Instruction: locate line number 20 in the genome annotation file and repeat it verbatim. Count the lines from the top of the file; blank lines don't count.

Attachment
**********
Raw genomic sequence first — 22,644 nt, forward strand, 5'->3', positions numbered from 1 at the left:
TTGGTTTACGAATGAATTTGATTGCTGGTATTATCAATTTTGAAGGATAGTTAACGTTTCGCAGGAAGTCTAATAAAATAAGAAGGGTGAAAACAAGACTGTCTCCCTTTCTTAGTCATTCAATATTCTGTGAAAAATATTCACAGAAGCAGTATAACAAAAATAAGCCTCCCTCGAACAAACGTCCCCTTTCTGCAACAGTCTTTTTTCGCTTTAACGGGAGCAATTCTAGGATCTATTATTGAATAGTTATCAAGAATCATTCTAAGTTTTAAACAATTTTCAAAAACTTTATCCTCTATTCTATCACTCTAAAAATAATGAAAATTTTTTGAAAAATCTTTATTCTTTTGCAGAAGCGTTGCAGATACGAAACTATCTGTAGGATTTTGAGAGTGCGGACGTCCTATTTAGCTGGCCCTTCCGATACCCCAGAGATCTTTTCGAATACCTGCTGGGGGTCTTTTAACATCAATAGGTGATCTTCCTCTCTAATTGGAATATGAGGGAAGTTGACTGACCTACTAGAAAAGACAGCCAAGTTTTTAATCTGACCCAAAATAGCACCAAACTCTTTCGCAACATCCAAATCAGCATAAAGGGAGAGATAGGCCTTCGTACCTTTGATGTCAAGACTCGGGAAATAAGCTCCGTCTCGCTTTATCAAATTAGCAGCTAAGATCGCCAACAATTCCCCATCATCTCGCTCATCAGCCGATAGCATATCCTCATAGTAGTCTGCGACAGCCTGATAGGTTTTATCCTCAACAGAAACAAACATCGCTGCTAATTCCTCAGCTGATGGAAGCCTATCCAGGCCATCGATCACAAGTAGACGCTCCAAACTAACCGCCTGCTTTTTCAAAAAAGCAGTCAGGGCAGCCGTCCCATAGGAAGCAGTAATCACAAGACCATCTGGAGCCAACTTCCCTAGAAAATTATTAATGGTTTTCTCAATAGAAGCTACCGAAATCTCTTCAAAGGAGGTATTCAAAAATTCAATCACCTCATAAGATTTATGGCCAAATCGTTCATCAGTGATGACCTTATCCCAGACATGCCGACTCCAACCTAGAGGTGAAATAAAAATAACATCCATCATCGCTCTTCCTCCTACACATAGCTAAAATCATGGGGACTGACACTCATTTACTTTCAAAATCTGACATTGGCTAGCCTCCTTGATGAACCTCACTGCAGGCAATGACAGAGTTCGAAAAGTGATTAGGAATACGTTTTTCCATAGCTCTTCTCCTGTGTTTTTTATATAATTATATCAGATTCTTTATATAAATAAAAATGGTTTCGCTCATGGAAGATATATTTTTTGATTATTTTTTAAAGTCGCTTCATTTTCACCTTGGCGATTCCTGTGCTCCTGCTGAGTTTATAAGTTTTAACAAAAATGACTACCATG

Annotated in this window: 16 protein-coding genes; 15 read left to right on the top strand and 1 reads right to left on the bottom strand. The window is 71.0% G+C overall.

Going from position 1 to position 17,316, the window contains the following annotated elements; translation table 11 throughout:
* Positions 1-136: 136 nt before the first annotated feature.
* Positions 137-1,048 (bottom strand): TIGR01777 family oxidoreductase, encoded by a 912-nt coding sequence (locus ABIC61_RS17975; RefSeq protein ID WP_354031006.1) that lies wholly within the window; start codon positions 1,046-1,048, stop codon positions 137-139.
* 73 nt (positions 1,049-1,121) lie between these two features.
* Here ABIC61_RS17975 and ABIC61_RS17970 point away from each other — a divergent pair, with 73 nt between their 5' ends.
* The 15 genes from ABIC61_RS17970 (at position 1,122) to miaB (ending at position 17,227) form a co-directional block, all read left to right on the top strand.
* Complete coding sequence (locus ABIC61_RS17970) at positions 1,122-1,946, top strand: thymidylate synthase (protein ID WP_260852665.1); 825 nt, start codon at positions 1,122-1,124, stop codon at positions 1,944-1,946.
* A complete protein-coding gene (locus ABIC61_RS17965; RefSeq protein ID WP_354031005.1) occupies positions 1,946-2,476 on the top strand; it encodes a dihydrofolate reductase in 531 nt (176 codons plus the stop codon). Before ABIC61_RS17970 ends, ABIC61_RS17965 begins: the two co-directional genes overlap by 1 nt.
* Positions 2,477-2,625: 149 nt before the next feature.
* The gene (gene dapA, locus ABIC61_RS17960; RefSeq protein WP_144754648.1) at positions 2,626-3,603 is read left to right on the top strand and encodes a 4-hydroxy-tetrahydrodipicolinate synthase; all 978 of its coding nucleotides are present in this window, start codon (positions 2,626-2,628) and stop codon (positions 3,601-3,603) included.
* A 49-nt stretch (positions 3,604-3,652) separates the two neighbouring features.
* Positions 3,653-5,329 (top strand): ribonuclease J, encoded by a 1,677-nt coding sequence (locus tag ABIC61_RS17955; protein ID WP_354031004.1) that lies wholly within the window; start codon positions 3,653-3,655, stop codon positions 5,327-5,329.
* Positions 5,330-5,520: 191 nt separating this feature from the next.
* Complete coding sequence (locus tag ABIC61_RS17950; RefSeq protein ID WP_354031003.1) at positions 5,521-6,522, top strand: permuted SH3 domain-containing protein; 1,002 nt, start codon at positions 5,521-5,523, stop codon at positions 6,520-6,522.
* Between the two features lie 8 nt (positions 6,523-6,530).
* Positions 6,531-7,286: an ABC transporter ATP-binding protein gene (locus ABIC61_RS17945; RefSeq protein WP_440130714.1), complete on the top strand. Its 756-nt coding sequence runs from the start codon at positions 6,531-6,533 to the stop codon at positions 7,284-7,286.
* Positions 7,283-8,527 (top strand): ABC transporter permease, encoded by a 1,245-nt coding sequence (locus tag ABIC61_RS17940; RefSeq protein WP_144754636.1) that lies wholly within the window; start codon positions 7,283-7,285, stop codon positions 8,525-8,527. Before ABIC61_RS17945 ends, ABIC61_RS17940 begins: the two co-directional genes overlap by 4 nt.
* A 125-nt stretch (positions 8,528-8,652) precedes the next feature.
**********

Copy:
* Positions 7,283-8,527 (top strand): ABC transporter permease, encoded by a 1,245-nt coding sequence (locus tag ABIC61_RS17940; RefSeq protein WP_144754636.1) that lies wholly within the window; start codon positions 7,283-7,285, stop codon positions 8,525-8,527. Before ABIC61_RS17945 ends, ABIC61_RS17940 begins: the two co-directional genes overlap by 4 nt.